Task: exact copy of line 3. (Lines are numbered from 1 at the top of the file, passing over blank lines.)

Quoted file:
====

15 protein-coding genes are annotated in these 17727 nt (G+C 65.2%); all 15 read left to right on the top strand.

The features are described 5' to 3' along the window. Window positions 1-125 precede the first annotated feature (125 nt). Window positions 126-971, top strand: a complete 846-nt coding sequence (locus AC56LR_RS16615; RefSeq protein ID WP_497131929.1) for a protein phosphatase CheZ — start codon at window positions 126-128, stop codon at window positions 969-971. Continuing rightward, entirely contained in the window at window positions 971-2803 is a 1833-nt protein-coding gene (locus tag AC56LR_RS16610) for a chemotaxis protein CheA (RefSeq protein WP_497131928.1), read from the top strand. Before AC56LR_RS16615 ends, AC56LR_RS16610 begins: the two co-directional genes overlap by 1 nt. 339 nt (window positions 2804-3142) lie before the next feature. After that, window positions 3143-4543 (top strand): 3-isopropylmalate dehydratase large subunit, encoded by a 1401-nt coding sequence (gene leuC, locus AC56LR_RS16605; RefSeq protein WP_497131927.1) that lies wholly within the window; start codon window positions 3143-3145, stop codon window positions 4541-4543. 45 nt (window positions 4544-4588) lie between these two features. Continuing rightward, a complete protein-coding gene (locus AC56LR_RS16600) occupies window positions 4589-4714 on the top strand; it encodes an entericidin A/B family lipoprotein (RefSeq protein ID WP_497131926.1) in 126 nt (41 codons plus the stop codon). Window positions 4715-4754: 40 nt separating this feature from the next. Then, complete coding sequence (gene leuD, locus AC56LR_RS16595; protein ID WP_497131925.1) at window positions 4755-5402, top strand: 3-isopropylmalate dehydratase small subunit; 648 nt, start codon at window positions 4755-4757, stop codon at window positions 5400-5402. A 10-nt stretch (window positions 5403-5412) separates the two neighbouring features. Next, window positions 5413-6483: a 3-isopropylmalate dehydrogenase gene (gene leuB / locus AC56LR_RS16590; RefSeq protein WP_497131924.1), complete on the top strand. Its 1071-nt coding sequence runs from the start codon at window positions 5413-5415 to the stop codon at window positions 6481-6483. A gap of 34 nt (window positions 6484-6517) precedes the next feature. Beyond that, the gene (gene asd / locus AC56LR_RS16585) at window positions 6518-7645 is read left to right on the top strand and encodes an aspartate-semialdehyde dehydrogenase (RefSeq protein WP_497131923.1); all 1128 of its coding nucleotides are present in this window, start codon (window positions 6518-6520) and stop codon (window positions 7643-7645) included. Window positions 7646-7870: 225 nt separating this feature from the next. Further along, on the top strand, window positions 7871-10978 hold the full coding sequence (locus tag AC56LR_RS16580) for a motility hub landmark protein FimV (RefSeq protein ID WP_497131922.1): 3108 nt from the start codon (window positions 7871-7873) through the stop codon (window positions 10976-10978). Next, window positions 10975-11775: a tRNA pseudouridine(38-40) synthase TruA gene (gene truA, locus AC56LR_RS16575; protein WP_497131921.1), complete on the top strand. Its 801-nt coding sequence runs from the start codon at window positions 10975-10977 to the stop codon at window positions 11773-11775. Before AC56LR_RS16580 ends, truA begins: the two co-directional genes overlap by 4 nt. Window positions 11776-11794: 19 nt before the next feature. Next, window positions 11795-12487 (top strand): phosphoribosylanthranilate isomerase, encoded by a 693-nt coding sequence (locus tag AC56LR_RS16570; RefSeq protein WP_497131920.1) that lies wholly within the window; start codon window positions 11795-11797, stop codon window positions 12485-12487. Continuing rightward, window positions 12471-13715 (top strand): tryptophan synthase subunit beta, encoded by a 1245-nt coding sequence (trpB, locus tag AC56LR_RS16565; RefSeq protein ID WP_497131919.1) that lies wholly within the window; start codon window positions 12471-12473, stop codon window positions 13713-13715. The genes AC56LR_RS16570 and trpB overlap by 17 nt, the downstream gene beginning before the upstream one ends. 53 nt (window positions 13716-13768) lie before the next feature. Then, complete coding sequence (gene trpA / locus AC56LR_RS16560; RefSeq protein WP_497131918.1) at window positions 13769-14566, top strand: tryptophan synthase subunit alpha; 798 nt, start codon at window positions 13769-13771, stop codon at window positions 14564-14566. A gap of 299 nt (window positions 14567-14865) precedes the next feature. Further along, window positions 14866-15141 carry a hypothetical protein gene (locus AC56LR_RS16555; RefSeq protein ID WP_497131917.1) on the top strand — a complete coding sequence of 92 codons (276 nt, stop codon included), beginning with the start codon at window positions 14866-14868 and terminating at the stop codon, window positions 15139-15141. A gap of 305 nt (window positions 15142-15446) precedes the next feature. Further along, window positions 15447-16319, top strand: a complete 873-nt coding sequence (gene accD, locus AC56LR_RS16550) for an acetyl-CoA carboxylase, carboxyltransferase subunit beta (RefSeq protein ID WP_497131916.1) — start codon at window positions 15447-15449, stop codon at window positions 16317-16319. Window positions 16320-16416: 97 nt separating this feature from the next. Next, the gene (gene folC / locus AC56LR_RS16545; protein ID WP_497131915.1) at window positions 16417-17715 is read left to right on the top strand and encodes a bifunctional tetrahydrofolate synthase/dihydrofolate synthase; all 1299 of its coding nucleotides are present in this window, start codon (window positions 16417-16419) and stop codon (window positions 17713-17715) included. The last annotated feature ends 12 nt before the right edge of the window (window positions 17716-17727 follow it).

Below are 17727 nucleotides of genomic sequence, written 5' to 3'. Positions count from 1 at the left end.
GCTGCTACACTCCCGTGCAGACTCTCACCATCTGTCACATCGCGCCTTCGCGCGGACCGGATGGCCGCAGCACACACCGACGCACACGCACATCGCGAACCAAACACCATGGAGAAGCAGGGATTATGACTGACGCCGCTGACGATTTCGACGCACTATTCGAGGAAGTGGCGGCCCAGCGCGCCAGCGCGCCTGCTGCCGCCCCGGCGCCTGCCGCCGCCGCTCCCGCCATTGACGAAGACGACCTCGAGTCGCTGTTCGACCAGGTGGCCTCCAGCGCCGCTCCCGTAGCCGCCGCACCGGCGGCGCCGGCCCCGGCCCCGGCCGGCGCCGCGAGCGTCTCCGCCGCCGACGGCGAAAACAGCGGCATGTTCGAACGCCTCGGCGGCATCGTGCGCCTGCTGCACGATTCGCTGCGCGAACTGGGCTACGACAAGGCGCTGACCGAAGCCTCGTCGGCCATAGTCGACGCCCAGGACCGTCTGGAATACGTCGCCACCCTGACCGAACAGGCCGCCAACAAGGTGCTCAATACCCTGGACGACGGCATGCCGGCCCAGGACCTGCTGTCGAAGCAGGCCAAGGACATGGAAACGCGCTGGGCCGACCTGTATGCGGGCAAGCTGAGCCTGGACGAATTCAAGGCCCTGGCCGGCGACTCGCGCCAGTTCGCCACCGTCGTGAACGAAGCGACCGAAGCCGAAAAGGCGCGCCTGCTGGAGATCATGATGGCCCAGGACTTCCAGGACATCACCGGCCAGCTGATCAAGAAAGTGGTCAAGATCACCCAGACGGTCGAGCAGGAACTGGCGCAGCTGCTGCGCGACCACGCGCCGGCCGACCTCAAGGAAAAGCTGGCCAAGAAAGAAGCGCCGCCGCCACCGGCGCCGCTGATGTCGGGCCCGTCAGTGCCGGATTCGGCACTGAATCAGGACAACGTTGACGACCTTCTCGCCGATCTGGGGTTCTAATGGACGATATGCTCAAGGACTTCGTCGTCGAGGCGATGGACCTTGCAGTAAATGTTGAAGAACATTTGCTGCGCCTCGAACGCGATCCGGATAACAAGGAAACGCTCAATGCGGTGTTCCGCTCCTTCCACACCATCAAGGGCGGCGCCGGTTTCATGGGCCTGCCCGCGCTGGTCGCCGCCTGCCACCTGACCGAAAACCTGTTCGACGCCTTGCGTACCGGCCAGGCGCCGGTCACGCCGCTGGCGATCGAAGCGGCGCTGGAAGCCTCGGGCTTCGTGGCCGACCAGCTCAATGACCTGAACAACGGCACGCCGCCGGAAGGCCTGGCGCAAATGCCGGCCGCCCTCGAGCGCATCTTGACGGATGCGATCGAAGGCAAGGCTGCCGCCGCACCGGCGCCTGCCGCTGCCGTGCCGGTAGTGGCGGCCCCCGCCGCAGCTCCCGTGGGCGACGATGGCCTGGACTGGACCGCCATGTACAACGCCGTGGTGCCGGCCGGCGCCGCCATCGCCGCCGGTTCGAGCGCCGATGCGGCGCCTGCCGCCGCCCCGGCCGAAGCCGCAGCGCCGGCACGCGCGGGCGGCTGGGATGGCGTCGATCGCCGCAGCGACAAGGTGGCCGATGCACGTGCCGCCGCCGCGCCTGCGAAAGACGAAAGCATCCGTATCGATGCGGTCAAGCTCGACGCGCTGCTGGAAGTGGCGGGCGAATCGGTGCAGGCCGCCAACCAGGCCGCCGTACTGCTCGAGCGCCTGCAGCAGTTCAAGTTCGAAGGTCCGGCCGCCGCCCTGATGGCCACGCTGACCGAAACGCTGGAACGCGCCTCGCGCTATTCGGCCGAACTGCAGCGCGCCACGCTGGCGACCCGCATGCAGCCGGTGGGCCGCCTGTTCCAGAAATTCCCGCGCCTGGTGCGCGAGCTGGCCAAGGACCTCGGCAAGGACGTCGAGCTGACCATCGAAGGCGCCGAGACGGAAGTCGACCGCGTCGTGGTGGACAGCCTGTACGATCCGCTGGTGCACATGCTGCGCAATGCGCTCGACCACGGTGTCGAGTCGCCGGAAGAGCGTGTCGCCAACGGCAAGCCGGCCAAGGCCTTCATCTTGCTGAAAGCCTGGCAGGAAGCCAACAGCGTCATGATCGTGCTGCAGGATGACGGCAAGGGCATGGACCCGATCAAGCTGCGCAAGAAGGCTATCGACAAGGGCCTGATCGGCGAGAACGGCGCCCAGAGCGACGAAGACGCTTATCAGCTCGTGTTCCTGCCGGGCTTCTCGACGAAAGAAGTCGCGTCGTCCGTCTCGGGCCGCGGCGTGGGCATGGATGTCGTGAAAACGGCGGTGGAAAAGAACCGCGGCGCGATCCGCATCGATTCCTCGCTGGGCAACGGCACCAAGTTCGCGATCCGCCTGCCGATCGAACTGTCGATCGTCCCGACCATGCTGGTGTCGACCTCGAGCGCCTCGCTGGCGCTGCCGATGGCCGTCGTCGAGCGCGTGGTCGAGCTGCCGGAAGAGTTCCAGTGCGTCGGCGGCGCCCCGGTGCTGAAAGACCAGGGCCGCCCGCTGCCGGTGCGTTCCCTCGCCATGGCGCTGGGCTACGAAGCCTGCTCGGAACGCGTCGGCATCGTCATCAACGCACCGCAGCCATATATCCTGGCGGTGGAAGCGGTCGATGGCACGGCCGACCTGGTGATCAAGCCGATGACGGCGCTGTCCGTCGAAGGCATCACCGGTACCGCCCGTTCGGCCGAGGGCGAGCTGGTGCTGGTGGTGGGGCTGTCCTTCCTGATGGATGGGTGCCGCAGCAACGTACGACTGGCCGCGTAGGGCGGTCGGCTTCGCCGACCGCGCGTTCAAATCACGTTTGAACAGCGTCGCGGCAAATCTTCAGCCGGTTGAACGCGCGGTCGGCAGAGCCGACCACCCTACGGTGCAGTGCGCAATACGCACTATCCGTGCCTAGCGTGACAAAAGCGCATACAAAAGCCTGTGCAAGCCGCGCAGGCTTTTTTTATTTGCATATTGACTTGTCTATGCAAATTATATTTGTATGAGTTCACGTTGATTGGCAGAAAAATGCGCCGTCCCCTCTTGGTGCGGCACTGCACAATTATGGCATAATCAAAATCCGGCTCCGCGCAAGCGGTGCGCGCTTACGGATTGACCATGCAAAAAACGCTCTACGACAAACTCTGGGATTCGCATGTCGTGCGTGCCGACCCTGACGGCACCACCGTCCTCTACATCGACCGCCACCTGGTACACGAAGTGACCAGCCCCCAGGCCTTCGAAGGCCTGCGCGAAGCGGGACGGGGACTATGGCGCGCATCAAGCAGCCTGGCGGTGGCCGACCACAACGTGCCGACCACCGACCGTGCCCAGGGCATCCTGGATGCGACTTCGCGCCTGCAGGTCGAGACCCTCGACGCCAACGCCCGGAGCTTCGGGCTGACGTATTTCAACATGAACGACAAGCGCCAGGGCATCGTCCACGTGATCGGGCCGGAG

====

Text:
Below are 17727 nucleotides of genomic sequence, written 5' to 3'. Positions count from 1 at the left end.